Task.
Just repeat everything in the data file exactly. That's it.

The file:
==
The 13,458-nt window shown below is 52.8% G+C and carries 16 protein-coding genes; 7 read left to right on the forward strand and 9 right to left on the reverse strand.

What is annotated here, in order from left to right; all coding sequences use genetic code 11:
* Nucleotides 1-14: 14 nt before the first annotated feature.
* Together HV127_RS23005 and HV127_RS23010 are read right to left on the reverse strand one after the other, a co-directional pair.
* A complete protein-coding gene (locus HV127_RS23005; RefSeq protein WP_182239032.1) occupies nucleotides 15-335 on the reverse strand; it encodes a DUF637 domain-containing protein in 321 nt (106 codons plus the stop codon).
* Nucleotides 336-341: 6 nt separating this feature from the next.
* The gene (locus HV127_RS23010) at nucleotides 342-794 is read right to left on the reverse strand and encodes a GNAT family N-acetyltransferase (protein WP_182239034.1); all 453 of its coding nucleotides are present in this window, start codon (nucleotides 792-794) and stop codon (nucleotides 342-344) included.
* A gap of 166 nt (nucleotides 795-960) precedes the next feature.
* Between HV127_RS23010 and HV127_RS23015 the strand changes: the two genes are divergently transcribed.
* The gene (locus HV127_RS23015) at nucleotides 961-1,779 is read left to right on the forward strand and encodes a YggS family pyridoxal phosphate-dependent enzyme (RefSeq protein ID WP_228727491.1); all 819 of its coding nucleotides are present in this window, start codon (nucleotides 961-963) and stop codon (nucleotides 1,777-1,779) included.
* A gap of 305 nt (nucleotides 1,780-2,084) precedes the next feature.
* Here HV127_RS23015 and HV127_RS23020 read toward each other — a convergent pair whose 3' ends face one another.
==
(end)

The 13,458-nt window shown below is 52.8% G+C and carries 16 protein-coding genes; 7 read left to right on the forward strand and 9 right to left on the reverse strand.

What is annotated here, in order from left to right; all coding sequences use genetic code 11:
* Nucleotides 1-14: 14 nt before the first annotated feature.
* Together HV127_RS23005 and HV127_RS23010 are read right to left on the reverse strand one after the other, a co-directional pair.
* A complete protein-coding gene (locus HV127_RS23005; RefSeq protein WP_182239032.1) occupies nucleotides 15-335 on the reverse strand; it encodes a DUF637 domain-containing protein in 321 nt (106 codons plus the stop codon).
* Nucleotides 336-341: 6 nt separating this feature from the next.
* The gene (locus HV127_RS23010) at nucleotides 342-794 is read right to left on the reverse strand and encodes a GNAT family N-acetyltransferase (protein WP_182239034.1); all 453 of its coding nucleotides are present in this window, start codon (nucleotides 792-794) and stop codon (nucleotides 342-344) included.
* A gap of 166 nt (nucleotides 795-960) precedes the next feature.
* Between HV127_RS23010 and HV127_RS23015 the strand changes: the two genes are divergently transcribed.
* The gene (locus HV127_RS23015) at nucleotides 961-1,779 is read left to right on the forward strand and encodes a YggS family pyridoxal phosphate-dependent enzyme (RefSeq protein ID WP_228727491.1); all 819 of its coding nucleotides are present in this window, start codon (nucleotides 961-963) and stop codon (nucleotides 1,777-1,779) included.
* A gap of 305 nt (nucleotides 1,780-2,084) precedes the next feature.
* Here HV127_RS23015 and HV127_RS23020 read toward each other — a convergent pair whose 3' ends face one another.